Zack Kassian

Kassian hoping to justify much-maligned Hodgson trade


“What the hell did you trade Cody Hodgson for? He had 19 goals and 22 assists last year. He’s got a rocket for a shot. YOU DON’T KNOW WHAT THE HELL YOU’RE DOING!”– Frank Costanza, if he were a Canucks fan, to Mike Gillis

In response, Vancouver’s GM would list a couple of reasons, including Hodgson’s desire to be moved and the fact the player that came over from Buffalo in the deadline deal, Zack Kassian, was exactly the kind the Canucks had been looking for. Specifically, a big, young power forward that could develop into a top-six winger, a la Milan Lucic.

At least, that what was the hope.

But when Vancouver was eliminated by the Kings in the fifth game of the first round, Kassian was in the press box as a healthy scratch.

That the Canucks managed just eight goals in those five games made Gillis’s position even tougher to defend. Surely they could have used Hodgson’s play-making ability.

Kassian, 21, knows what people have been saying.

“I still have a sour taste left in my mouth not playing in the last game,” he said Thursday, as per The Province. “I remember those things and I want to prove myself. You’re mad and upset, but at the same time you know if you’re not playing good someone else is going to come in. It’s in the back of my mind and makes me hungry.”

According to The Province, Kassian – the 13th overall pick by the Sabres in 2009 – has been put through an “offseason regimen that focused on nutrition, speed and quickness.”

Based on the timidity he displayed last spring, they might also want to put him through an offseason regimen that focuses on punching stuff.

“This is a great spot for me and it’s time for me to prove it,” said Kassian. “It’s an opportunity. Last year was my first pro season and there are a lot of ups and downs. It’s unbelievable here. Any time you play in a Canadian city — and especially Vancouver — it’s crazy. In Buffalo, there is good hockey and good fans but this is a whole different level. That’s fun to be around but you’ve got to do your job and do it every night or you’re going to get criticized.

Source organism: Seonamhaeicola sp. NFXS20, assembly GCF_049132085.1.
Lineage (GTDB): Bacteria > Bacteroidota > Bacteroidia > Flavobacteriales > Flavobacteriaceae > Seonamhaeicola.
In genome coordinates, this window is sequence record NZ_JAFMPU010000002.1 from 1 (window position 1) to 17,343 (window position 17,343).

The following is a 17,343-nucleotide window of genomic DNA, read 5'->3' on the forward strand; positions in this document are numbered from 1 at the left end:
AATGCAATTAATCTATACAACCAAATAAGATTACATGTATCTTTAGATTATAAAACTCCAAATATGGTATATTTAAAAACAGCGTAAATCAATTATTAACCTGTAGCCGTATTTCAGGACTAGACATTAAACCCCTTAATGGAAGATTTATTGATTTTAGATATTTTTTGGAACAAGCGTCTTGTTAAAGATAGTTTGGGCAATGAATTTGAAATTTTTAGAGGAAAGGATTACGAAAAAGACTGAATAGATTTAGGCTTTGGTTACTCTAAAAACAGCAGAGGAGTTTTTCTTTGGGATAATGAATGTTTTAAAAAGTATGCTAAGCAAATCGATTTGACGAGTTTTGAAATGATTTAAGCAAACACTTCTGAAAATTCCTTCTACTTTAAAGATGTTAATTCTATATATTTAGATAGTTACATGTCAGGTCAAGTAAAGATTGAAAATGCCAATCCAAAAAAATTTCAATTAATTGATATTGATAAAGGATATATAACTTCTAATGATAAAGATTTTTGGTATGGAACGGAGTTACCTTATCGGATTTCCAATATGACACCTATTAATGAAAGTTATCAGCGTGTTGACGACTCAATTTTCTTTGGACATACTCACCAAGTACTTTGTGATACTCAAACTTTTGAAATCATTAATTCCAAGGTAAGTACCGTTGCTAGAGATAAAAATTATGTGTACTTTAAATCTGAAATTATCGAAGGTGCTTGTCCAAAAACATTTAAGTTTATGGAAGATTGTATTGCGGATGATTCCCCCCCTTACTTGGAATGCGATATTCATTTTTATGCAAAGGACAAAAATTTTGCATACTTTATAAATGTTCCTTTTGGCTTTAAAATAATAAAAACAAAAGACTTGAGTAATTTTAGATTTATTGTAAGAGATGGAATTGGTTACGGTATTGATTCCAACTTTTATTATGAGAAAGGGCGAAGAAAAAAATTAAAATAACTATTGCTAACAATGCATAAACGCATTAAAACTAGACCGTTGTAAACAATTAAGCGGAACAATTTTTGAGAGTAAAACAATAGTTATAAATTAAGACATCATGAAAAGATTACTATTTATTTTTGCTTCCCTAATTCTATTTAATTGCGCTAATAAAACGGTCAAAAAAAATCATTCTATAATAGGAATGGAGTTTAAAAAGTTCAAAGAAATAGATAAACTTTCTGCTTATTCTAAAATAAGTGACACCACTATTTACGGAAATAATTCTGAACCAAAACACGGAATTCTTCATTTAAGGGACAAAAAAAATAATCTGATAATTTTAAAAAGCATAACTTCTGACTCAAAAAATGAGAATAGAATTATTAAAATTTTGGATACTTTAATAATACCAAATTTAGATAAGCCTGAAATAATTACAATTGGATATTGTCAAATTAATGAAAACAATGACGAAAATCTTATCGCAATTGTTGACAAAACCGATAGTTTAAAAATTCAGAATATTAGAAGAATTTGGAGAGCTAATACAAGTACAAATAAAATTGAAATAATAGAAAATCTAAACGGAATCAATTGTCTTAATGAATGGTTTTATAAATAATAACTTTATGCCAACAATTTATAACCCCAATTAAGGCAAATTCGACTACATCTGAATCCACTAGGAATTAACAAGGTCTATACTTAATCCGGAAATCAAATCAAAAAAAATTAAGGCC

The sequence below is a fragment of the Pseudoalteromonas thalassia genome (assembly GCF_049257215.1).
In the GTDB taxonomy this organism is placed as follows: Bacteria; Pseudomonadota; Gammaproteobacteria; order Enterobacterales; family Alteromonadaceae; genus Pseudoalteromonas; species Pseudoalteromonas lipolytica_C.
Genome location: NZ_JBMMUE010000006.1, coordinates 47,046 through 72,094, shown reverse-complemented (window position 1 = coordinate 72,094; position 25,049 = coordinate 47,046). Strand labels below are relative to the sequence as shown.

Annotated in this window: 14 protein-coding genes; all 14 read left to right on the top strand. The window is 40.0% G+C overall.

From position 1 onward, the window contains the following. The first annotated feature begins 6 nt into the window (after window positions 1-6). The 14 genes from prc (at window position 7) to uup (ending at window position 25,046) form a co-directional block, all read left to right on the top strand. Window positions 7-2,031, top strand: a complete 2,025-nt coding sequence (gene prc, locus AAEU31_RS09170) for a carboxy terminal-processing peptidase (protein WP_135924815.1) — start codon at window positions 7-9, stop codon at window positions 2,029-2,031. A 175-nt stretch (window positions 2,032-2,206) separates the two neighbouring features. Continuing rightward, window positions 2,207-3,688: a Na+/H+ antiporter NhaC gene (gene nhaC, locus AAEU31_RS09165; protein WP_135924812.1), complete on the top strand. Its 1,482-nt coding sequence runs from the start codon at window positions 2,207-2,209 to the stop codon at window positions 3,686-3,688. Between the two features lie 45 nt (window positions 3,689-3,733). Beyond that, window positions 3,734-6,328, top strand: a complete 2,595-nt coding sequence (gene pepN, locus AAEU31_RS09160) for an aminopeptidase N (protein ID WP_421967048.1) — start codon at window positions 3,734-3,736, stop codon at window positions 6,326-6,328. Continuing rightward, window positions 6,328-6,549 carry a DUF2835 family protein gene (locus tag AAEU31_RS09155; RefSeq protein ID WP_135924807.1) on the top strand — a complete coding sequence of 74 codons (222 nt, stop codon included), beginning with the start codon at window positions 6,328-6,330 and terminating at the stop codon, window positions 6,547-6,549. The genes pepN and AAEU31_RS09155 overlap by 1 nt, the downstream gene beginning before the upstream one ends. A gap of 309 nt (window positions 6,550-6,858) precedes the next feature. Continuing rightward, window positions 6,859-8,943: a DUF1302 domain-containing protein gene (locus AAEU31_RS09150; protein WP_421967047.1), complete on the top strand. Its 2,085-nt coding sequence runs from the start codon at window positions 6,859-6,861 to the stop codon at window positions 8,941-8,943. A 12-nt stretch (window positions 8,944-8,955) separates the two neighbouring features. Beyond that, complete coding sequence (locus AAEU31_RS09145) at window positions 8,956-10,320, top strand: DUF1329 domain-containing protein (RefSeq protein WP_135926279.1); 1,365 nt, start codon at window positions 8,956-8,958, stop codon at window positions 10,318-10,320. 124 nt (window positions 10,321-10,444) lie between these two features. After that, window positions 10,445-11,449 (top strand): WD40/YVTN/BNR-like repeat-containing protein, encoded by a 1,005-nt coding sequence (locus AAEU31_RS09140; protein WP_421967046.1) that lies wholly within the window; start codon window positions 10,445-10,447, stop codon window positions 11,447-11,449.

“I’ve got to be consistent. That separates the good players from the average.”

The Leafs will be without Reimer on Saturday

James Reimer
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James Reimer (lower body) won’t be available to play in Saturday’s game against Washington.

Reimer was injured during a team practice earlier this week and although the injury didn’t appear to be serious, it will prevent him from suiting up in at least one game.

The Leafs originally thought that the 27-year-old would be good to go for this tilt, but head coach Mike Babcock said Reimer didn’t feel good enough to play.

Reimer’s emerged as the go-to-guy for the Maple Leafs this season and for good reason.

He has 7-3-4 record with a 2.07 goals-against-average and a .934 save percentage in 15 games.

Another reason the Leafs have been counting on him so much is because Jonathan Bernier‘s been awful.

Bernier will get another opportunity to prove himself on Saturday night, but he faces a stiff test against Alex Ovechkin and company.

The 27-year-old has an 0-7-1 record with a 3.17 goals-against-average and a .895 save percentage in ’15-16.

In a corresponding move, the Leafs sent defenseman Scott Harrington to the minors and recalled goalie Garret Sparks.